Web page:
13 October 2009

Fretilin: Timor-Leste parliament approves illegal release of accused mass murderer


Timor-Leste parliament approves illegal release of accused mass murderer

Timor-Leste's parliamentary majority put personal interest ahead of the rule of law, the constitution, justice for victims and national sovereignty when they voted against a motion to censure Prime Minister Xanana Gusmao for illegally ordering the release of a thug wanted for mass murder, FRETILIN MP and party Vice President Arsenio Bano said today.

MPs voted 39 to 25 against the censure motion on Monday, despite Mr Gusmao's admission that he ordered the release of Maternus Bere, a former pro-Indonesian militia commander indicted by the United Nations for orchestrating crimes against humanity.

Mr Bano said the vote showed the majority of MPs remained "Gusmao's lackeys".

"These MPs depend on Gusmao's personality to keep them in power and continuing to receive benefits by way of contracts for their friends and families, not to mention the 400% pay rise they recently voted themselves," he said.

"Many of these MPs know it was wrong to vote against bringing a former militia leader to justice, but being dependent on Gusmao, they feel they have no choice but to hang on to power with him, to the point of ignoring his illegal and unconstitutional actions.

"They refused to censure the de facto Prime Minister despite his public admission, repeated several times to parliament yesterday that he ordered the release of Maternus Bere. And the President of the Court of Appeal has already told us that the release was without a court order and therefore illegal - in fact a criminal offence.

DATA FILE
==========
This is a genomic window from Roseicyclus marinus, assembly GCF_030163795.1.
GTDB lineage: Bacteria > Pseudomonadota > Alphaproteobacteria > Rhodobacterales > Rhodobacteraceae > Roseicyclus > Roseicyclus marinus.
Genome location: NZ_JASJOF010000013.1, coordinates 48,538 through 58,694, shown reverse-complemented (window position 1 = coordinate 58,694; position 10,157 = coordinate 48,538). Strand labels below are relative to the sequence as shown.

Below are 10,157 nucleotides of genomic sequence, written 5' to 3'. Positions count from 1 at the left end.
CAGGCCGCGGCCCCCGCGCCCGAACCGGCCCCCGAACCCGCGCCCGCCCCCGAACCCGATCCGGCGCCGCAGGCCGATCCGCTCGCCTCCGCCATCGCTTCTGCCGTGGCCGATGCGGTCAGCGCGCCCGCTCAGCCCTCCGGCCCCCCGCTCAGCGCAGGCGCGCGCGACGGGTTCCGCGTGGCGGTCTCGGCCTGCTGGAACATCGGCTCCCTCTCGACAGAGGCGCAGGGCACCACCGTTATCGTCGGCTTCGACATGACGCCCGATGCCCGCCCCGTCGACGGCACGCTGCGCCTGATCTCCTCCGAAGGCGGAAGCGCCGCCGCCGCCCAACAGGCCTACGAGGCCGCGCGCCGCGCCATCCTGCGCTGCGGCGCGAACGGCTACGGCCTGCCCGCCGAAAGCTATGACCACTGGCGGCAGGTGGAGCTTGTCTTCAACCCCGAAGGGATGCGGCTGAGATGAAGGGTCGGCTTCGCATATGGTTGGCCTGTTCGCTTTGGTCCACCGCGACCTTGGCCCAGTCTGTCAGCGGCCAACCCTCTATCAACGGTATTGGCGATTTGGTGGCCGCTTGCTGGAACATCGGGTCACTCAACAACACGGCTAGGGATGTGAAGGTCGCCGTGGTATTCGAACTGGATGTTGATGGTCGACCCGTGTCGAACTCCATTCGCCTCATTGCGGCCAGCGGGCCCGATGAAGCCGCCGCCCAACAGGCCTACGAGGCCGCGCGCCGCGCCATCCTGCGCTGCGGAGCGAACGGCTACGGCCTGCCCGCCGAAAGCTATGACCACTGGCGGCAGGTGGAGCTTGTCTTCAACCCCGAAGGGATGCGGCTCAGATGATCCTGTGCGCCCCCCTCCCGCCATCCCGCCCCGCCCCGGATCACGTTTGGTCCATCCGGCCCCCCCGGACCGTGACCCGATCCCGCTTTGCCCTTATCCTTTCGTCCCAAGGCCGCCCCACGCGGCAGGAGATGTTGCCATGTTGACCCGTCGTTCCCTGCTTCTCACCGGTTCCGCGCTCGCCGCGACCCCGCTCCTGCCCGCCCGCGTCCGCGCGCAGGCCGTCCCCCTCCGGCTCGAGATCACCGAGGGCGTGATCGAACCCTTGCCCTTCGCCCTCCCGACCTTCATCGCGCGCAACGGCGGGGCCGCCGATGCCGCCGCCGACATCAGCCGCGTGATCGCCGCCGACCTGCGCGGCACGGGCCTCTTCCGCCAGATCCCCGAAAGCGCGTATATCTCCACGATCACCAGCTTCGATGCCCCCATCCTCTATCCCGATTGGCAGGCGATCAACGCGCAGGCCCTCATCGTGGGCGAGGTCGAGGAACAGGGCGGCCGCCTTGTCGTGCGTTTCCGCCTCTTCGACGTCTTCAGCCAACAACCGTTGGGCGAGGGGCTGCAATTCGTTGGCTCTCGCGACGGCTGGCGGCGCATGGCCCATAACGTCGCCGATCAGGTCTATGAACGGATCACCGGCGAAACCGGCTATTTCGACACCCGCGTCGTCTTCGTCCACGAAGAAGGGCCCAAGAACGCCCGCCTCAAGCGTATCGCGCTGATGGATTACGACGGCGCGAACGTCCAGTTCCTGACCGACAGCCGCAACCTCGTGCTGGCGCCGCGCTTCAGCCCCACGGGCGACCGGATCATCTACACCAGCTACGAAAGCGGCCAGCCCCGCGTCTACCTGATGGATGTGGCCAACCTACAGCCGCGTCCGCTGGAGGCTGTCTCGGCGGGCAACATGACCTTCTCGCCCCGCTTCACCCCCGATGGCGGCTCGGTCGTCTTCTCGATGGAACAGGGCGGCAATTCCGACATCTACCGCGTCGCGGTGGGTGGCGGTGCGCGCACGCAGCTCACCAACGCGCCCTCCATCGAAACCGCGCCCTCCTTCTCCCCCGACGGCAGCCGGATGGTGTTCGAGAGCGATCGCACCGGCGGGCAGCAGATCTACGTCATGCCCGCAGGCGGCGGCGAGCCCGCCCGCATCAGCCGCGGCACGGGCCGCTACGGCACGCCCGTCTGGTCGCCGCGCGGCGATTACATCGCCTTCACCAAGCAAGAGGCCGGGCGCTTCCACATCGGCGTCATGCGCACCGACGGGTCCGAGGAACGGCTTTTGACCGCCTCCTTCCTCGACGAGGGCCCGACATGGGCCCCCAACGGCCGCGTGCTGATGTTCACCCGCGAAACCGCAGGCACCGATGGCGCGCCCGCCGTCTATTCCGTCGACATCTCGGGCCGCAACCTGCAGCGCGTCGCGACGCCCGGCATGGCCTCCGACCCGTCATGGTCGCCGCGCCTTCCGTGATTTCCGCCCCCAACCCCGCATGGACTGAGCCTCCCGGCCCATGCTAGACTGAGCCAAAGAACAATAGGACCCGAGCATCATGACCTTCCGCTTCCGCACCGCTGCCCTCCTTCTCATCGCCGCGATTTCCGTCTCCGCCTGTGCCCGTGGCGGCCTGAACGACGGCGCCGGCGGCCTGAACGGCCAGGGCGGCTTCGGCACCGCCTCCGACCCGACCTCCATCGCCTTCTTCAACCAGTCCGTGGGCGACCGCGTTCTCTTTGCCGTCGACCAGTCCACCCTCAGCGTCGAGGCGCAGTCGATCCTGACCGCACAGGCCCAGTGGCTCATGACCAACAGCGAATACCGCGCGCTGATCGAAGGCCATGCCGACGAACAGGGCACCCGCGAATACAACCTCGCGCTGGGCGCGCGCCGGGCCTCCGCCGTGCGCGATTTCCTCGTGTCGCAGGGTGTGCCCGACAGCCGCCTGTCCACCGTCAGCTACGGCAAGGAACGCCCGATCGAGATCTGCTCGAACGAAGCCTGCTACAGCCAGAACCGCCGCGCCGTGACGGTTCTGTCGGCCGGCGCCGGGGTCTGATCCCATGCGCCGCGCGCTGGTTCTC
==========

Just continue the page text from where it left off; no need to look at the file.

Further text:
"Had they voted according to what they know is right, the government would have fallen, and most of them would have little prospect of being re-elected.

"This was shown by the results of last Saturday's community leaders' election, where FRETILIN representatives picked up 56% of positions with another 10% of positions being taken by FRETILIN and allied party shared tickets. In Dili FRETILIN won 60% of the Suco leadership positions. Mr Gusmao's CNRT party's national share of the vote collapsed in a huge swing against it."

Maternus Bere was indicted by a United Nations Serious Crimes Panel Court for crimes against humanity committed when Indonesian backed militia attacked defenceless refugees at a church compound in Suai on 6 September 1999, killing and injuring over 200 people, including many women, children and old people and three priests.

Bere, an Indonesian citizen, was arrested by Timor-Leste police in Suai on 9 August this year. A judge ordered he be held in custody and transferred to Dili to await trial but on 30 August - the day the people of Timor-Leste celebrated the 10th anniversary of their vote to break away from Indonesia -Mr. Gusmao bowed to Indonesian demands and ordered Bere's release.

"Bere's unlawful release has been condemned by the President of the Court of Appeal, Judge Claudio Ximenes, the United Nations High Commissioner for Human Rights, the UN Secretary General, Timor-Leste's two Catholic Bishops, numerous civil society organizations, victims groups and veterans groups, " Mr Bano said.

He said Monday's censure motion had the support of all 21 FRETILIN MPs, one MP from KOTA, one from PPT and two from the National Unity Party, a total of 25 votes. The parliamentary majority of 39 members who voted against the censure motion, were mostly from Gusmao's CNRT party, with the support of four other parties.

"In his statement to parliament on Monday, Mr. Gusmao admitted to a number of illegal acts. He also admitted that his own Minister for Justice at first refused his instruction to transfer Maternus Bere from prison to the Indonesian Embassy.

"As Mr. Gusmao recounted to parliament, it was not only the Minister for Justice's resistance to breaking the law that he had to overcome. Gusmao told parliament: 'When the Police arrived in Becora (prison), without a court document, the Head of the Prison Service refused to comply with the Minister's orders.I told the Minister to tell him that I would assume all responsibility, but that he had to carry out the order.'

Mr Bano said: "Mr. Gusmao has admitted to not only breaking the law but also exerting undue and improper influence on others to also break the law. The parliamentary majority heard all this yet they voted not to censure him and to cover up violations of the law and the constitution."


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